SC: Sanction u/s 197 CrPC required even if the act was in excess of duty

The Hon’ble Supreme Court, on 18th June 2020, in the matter of D. Devaraja vs. Owais Sabeer  Hussain pronounced that the protection given under Section 197 CrPC is available if there is a reasonable connection between the act and the performance of the official duty, the fact that the act alleged is in excess of duty will not be ground enough to deprive the policeman of the protection of government sanction for initiation of criminal action against him.

The Hon’ble Supreme Court observed that:

Sanction of the Government, to prosecute a police officer, for any act related to the discharge of an official duty, is imperative to protect the police officer from facing harassive, retaliatory, revengeful and frivolous proceedings. The requirement of sanction from the government, to prosecute would give an upright police officer the confidence to discharge his official duties efficiently, without fear of vindictive retaliation by initiation of criminal action, from which he would be protected under Section 197 of the Code of Criminal Procedure. At the same time, if the policeman has committed a wrong, which constitutes a criminal offence and renders him liable for prosecution, he can be prosecuted with sanction from the appropriate government.(Para 67)

Every offence committed by a police officer does not attract Section 197 of the Code of Criminal Procedure. The protection given under Section 197 of the Criminal Procedure Code has its limitations. The protection is available only when the alleged act done by the public servant is reasonably connected with the discharge of his official duty and official duty is not merely a cloak for the objectionable act. (Para 69)

An offence committed entirely outside the scope of the duty of the police officer, would certainly not require sanction. To cite an example, a police man assaulting a domestic help or indulging in domestic violence would certainly not be entitled to protection. However if an act is connected to the discharge of official duty of investigation of a recorded criminal case, the act is certainly under colour of duty, no matter how illegal the act may be. (Para 70)

If in doing an official duty a policeman has acted in excess of duty, but there is a reasonable connection between the act and the performance of the official duty, the fact that the act alleged is in excess of duty will not be ground enough to deprive the policeman of the protection of government sanction for initiation of criminal action against him. (Para 71)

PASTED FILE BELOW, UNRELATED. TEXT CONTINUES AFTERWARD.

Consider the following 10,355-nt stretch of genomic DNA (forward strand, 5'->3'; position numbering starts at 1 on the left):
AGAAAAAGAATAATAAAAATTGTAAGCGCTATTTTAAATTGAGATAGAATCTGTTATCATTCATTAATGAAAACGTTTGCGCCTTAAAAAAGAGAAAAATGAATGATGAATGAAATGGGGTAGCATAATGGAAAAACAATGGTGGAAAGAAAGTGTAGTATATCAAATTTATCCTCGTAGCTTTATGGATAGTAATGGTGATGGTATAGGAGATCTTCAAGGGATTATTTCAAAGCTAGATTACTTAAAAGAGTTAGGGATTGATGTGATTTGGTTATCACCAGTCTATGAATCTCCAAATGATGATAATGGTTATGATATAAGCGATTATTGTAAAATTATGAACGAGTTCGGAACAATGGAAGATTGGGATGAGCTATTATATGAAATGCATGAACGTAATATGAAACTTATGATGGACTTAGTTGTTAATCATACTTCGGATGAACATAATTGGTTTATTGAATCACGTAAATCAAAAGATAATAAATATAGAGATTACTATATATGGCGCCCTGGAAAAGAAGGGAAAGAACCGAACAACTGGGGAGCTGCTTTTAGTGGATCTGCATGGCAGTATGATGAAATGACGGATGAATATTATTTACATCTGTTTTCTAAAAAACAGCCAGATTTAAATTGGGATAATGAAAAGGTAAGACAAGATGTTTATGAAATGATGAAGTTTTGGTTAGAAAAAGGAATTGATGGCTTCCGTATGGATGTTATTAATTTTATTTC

The language and tenor of Section 197 of the Code of Criminal Procedure makes it absolutely clear that sanction is required not only for acts done in discharge of official duty, it is also required for an act purported to be done in discharge of official duty and/or act done under colour of or in excess of such duty or authority. (Para 72)

To decide whether sanction is necessary, the test is whether the act is totally unconnected with official duty or whether there is a reasonable connection with the official duty. In the case of an act of a policeman or any other public servant unconnected with the official duty there can be no question of sanction. However, if the act alleged against a policeman is reasonably connected with discharge of his official duty, it does not matter if the policeman has exceeded the scope of his powers and/or acted beyond the four corners of law. (Para 73)

If the act alleged in a complaint purported to be filed against the policeman is reasonably connected to discharge of some official duty, cognizance thereof cannot be taken unless requisite sanction of the appropriate government is obtained under Section 197 of the Code of Criminal Procedure. (Para 74)

The complainant may not disclose that the act constituting the offence was done or purported to be done in the discharge of official duty and/or under colour of duty. However the facts subsequently coming to light in course of the trial or upon police or judicial enquiry may establish the necessity for sanction. Thus, whether sanction is necessary or not may have to be determined at any stage of the proceedings. (Para 76)

An application under Section 482 of the Criminal Procedure Code is maintainable to quash proceedings which are ex facie bad for want of sanction, frivolous or in abuse of process of court. If, on the face of the complaint, the act alleged appears to have a reasonable relationship with official duty, where the criminal proceeding is apparently prompted by mala fides and instituted with ulterior motive, power under Section 482 of the Criminal Procedure Code would have to be exercised to quash the proceedings, to prevent abuse of process of court. (Para 77) 

There is also no reason to suppose that sanction will be withheld in case of prosecution, where there is substance in a complaint and in any case if, in such a case, sanction is refused, the aggrieved complainant can take recourse to law. (Para 78) 

Copy of judgement: Judgement_18-Jun-2020

-Adv. Tushar Kaushik

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